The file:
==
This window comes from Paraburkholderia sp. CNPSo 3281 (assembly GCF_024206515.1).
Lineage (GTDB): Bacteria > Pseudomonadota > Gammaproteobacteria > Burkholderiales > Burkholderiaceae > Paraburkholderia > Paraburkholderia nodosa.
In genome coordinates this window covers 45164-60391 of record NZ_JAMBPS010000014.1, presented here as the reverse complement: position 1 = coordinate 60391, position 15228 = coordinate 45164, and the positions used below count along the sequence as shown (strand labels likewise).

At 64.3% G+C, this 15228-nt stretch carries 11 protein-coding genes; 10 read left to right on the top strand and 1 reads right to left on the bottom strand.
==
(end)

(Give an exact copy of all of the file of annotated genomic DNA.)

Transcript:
This window comes from Paraburkholderia sp. CNPSo 3281 (assembly GCF_024206515.1).
Lineage (GTDB): Bacteria > Pseudomonadota > Gammaproteobacteria > Burkholderiales > Burkholderiaceae > Paraburkholderia > Paraburkholderia nodosa.
In genome coordinates this window covers 45164-60391 of record NZ_JAMBPS010000014.1, presented here as the reverse complement: position 1 = coordinate 60391, position 15228 = coordinate 45164, and the positions used below count along the sequence as shown (strand labels likewise).

At 64.3% G+C, this 15228-nt stretch carries 11 protein-coding genes; 10 read left to right on the top strand and 1 reads right to left on the bottom strand.